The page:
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State’s roads initiative takes first step towards ‘easing burden on ratepayers’

Geoff Helisma|

The burden of managing the valley’s roads has long been a difficult and contentious issue for Clarence Valley Council (CVC) – some of this burden might be reduced if the NSW Government lives up to its election promise to provide “$500 million over five years for the Fixing Local Roads program”, as outlined in the government’s 2019/20 budget.

On January 23, the government took the first step towards fulfilling the promise when it announced it “has established an expert panel to identify up to 15,000 kilometres of council-managed roads in rural and regional areas to hand back to the state, easing the burden on local ratepayers”.

The panel – Wendy Machin (NRMA president and the panel’s chair), Peter Duncan AM, Jillian Kilby, John Roydhouse, Michael Kilgariff and Peter Tegart – is due to report in July 2021 “at the earliest”, Minister for Regional Transport and Roads Paul Toole said in a media release.

“The NSW Government is … taking back the road maintenance costs for up to 15,000km of roads, easing pressure on local councils and ratepayers.

“The independent panel will provide advice on which roads should be transferred to the state and how to prioritise them.”

Clarence Valley Council manages and maintains around 2,445 km of roads and 285 timber and concrete bridges and is “still required to find operational savings of approximately $4 million over a two-year period”, to meet its already declared ‘Fit for the Future’ status, staff advised councillors at the September 2019 CVC meeting.

At that meeting staff also advised that CVC “has had discussions with the local member regarding the proposal and expressed the importance and need for the state government to take over [regional road] Clarence Way in order to provide suitable funding to allow for upgrade works, which includes provision of a sealed surface”.

However, the government has “not advised of the arrangements that surround their proposal”, staff wrote.

Armidale Road and Orara Way were also identified at the October CVC meeting, as roads “of significant strategic and/or economic value” that could be considered in the government’s program.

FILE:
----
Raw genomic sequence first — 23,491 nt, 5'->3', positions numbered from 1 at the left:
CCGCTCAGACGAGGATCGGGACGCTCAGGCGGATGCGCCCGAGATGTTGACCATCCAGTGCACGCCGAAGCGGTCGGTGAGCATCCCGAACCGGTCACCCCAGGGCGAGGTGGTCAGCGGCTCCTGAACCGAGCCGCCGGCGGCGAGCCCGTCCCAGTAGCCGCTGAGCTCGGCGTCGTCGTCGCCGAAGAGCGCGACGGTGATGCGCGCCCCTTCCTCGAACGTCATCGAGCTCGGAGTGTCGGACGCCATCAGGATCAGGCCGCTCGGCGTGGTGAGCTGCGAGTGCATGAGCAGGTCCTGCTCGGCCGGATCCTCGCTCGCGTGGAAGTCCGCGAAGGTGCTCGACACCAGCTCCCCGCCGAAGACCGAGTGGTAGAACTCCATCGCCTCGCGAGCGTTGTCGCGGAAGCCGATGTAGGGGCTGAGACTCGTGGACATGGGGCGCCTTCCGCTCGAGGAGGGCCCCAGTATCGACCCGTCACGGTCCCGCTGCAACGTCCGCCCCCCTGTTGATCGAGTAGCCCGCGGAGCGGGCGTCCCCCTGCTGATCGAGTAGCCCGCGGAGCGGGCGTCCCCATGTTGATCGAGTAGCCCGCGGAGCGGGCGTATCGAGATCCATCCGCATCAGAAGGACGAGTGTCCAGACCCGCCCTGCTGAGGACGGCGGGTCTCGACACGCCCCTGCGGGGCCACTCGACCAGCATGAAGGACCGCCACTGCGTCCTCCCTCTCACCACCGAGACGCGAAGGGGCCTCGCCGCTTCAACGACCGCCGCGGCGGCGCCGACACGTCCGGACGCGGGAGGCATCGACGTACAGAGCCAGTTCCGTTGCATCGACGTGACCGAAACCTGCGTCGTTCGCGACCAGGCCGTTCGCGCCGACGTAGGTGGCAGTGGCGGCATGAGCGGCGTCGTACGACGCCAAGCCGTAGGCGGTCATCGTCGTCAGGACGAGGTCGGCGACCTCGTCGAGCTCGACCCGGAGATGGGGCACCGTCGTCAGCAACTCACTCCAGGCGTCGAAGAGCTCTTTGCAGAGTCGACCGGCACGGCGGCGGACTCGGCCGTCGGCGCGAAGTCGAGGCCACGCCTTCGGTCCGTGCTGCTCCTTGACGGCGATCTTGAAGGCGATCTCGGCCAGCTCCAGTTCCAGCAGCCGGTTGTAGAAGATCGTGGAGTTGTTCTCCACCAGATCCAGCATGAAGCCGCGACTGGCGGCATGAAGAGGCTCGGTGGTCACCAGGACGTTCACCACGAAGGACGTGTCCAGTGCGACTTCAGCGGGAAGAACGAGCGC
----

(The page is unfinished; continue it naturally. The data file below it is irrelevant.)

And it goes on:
Meanwhile, NSW Labor has warned that all may not be as it is being portrayed, “fear[ing] it is actually an underhanded ploy to slash vital maintenance funding to councils”, shadow minister for rural roads Mick Veitch said in a media release.

Mr Veitch said his concern is “the government may only take responsibility of low-maintenance roads while also cutting council funds to uphold the remaining roads … leaving [councils] with high-cost roads and less funding to maintain them”.

When asked how he came to his conclusion, Mr Vietch told the Independent that the “transfer of roads to the state” means that a “larger amount of roads will be put out to tender” and that, as a result, the government could reduce grant funding to councils for maintaining regional roads.

He said there were “no guarantees that councils will get contracts to maintain those roads” and may “have to put off staff” as a result.

Local Government NSW has welcomed the panel’s appointment, describing the maintenance of regional roads as “one of the most significant problems facing councils”.

“In 2018/19, around $820 million was cost-shifted to NSW councils, part of a burden estimated at $6.2 billion over 10 years,” LGNSW said in a media release.

“We trust the expert panel will work closely with LGNSW and member councils to ensure sensible choices are made.

“Councils must be consulted as the independent panel formulates its advice on which roads should be given to the state and how to prioritise each one.”

The NSW Government said in its media release: “The panel is expected to meet this month and will prepare a discussion paper and consultation strategy for public release shortly afterwards.

“The draft terms of reference will be distributed directly to councils for their consideration and feedback.”